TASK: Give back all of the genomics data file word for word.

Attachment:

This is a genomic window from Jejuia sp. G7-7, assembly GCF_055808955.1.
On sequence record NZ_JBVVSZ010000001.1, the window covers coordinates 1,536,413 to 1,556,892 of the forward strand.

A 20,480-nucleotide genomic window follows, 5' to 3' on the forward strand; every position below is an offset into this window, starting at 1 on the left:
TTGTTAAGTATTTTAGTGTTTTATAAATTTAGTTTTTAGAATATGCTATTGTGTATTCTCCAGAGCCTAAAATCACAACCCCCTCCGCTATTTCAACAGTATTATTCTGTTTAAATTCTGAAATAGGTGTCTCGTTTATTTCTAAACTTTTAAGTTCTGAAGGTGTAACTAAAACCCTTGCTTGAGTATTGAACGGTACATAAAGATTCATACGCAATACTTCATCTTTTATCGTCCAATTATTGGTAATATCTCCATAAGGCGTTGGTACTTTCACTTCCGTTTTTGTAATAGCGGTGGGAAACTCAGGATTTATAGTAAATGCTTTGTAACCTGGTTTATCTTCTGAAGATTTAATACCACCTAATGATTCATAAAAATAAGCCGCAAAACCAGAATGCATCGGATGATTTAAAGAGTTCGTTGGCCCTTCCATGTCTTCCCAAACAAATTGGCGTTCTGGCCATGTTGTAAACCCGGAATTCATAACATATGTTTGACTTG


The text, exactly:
This is a genomic window from Jejuia sp. G7-7, assembly GCF_055808955.1.
On sequence record NZ_JBVVSZ010000001.1, the window covers coordinates 1,536,413 to 1,556,892 of the forward strand.

A 20,480-nucleotide genomic window follows, 5' to 3' on the forward strand; every position below is an offset into this window, starting at 1 on the left:
TTGTTAAGTATTTTAGTGTTTTATAAATTTAGTTTTTAGAATATGCTATTGTGTATTCTCCAGAGCCTAAAATCACAACCCCCTCCGCTATTTCAACAGTATTATTCTGTTTAAATTCTGAAATAGGTGTCTCGTTTATTTCTAAACTTTTAAGTTCTGAAGGTGTAACTAAAACCCTTGCTTGAGTATTGAACGGTACATAAAGATTCATACGCAATACTTCATCTTTTATCGTCCAATTATTGGTAATATCTCCATAAGGCGTTGGTACTTTCACTTCCGTTTTTGTAATAGCGGTGGGAAACTCAGGATTTATAGTAAATGCTTTGTAACCTGGTTTATCTTCTGAAGATTTAATACCACCTAATGATTCATAAAAATAAGCCGCAAAACCAGAATGCATCGGATGATTTAAAGAGTTCGTTGGCCCTTCCATGTCTTCCCAAACAAATTGGCGTTCTGGCCATGTTGTAAACCCGGAATTCATAACATATGTTTGACTTG